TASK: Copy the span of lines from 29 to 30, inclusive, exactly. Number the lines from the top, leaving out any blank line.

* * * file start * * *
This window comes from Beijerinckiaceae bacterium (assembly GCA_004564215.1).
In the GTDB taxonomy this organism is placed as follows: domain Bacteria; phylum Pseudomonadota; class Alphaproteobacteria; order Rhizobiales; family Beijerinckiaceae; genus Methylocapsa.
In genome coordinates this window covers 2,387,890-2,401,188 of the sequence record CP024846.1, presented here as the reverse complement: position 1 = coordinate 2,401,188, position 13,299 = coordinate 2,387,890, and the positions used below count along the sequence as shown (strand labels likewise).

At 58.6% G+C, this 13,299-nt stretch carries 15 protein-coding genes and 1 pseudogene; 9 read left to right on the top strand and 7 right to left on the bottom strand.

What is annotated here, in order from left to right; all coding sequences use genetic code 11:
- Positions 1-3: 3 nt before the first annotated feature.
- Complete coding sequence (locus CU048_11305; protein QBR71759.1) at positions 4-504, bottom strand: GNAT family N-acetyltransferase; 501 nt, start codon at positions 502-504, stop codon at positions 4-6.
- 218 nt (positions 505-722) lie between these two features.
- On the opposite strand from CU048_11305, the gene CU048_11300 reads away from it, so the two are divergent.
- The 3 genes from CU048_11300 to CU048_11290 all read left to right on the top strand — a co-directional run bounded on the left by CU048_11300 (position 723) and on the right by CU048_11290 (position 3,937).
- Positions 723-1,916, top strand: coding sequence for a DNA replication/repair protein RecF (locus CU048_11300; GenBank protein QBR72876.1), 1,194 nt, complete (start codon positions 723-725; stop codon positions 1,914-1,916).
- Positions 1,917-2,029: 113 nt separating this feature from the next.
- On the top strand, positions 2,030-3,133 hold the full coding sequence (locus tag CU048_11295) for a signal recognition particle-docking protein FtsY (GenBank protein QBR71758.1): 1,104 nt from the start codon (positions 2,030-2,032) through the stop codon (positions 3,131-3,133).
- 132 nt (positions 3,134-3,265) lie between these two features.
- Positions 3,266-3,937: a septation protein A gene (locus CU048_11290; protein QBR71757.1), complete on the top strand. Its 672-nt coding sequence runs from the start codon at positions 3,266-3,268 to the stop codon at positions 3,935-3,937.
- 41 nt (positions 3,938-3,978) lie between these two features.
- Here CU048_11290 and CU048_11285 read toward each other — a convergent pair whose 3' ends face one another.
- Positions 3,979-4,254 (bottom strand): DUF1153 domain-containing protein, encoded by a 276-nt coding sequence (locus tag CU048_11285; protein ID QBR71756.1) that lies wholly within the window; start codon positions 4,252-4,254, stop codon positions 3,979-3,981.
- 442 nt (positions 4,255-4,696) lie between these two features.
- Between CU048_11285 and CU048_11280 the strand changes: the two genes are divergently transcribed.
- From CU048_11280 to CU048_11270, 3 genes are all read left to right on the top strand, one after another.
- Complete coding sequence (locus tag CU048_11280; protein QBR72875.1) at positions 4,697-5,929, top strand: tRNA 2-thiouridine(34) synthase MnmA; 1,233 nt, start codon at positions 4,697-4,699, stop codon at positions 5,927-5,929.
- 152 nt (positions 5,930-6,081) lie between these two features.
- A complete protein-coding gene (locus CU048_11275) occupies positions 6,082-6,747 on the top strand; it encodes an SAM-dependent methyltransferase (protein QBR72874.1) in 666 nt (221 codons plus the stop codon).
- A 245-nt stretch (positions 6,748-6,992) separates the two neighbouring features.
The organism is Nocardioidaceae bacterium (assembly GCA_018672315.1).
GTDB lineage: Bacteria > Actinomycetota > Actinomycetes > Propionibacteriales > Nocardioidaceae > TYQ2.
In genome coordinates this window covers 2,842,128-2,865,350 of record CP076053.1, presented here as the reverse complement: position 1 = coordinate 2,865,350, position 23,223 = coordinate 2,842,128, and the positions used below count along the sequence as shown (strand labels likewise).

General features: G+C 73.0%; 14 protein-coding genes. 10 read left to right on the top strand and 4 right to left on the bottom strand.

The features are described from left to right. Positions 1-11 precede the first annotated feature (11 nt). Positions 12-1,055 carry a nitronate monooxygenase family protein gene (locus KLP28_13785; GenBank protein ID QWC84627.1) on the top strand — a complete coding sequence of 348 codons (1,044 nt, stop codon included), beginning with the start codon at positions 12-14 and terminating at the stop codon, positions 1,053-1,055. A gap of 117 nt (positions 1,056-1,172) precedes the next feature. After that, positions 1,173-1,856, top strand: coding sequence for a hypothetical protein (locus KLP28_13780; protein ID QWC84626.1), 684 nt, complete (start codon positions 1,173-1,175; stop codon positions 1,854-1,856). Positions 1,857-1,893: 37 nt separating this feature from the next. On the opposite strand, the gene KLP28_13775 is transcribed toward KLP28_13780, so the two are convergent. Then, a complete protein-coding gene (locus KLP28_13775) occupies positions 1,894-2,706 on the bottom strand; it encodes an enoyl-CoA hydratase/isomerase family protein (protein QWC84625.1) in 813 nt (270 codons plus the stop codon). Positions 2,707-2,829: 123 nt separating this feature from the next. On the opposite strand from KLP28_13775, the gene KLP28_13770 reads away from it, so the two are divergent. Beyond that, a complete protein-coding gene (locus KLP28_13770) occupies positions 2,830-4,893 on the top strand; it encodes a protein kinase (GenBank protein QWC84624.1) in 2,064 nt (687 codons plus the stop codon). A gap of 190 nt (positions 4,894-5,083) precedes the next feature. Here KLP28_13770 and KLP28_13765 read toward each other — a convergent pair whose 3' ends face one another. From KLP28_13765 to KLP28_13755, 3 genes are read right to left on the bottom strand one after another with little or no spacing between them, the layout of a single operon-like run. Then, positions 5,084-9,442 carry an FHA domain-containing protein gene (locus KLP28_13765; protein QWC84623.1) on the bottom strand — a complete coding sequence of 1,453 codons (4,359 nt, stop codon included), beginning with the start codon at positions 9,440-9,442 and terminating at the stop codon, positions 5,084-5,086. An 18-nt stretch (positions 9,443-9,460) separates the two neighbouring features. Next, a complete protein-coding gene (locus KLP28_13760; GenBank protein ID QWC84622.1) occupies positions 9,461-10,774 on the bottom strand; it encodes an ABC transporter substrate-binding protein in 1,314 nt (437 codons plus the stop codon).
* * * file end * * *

General features: G+C 73.0%; 14 protein-coding genes. 10 read left to right on the top strand and 4 right to left on the bottom strand.

The features are described from left to right. Positions 1-11 precede the first annotated feature (11 nt). Positions 12-1,055 carry a nitronate monooxygenase family protein gene (locus KLP28_13785; GenBank protein ID QWC84627.1) on the top strand — a complete coding sequence of 348 codons (1,044 nt, stop codon included), beginning with the start codon at positions 12-14 and terminating at the stop codon, positions 1,053-1,055. A gap of 117 nt (positions 1,056-1,172) precedes the next feature. After that, positions 1,173-1,856, top strand: coding sequence for a hypothetical protein (locus KLP28_13780; protein ID QWC84626.1), 684 nt, complete (start codon positions 1,173-1,175; stop codon positions 1,854-1,856). Positions 1,857-1,893: 37 nt separating this feature from the next. On the opposite strand, the gene KLP28_13775 is transcribed toward KLP28_13780, so the two are convergent. Then, a complete protein-coding gene (locus KLP28_13775) occupies positions 1,894-2,706 on the bottom strand; it encodes an enoyl-CoA hydratase/isomerase family protein (protein QWC84625.1) in 813 nt (270 codons plus the stop codon). Positions 2,707-2,829: 123 nt separating this feature from the next. On the opposite strand from KLP28_13775, the gene KLP28_13770 reads away from it, so the two are divergent. Beyond that, a complete protein-coding gene (locus KLP28_13770) occupies positions 2,830-4,893 on the top strand; it encodes a protein kinase (GenBank protein QWC84624.1) in 2,064 nt (687 codons plus the stop codon). A gap of 190 nt (positions 4,894-5,083) precedes the next feature. Here KLP28_13770 and KLP28_13765 read toward each other — a convergent pair whose 3' ends face one another. From KLP28_13765 to KLP28_13755, 3 genes are read right to left on the bottom strand one after another with little or no spacing between them, the layout of a single operon-like run. Then, positions 5,084-9,442 carry an FHA domain-containing protein gene (locus KLP28_13765; protein QWC84623.1) on the bottom strand — a complete coding sequence of 1,453 codons (4,359 nt, stop codon included), beginning with the start codon at positions 9,440-9,442 and terminating at the stop codon, positions 5,084-5,086. An 18-nt stretch (positions 9,443-9,460) separates the two neighbouring features. Next, a complete protein-coding gene (locus KLP28_13760; GenBank protein ID QWC84622.1) occupies positions 9,461-10,774 on the bottom strand; it encodes an ABC transporter substrate-binding protein in 1,314 nt (437 codons plus the stop codon).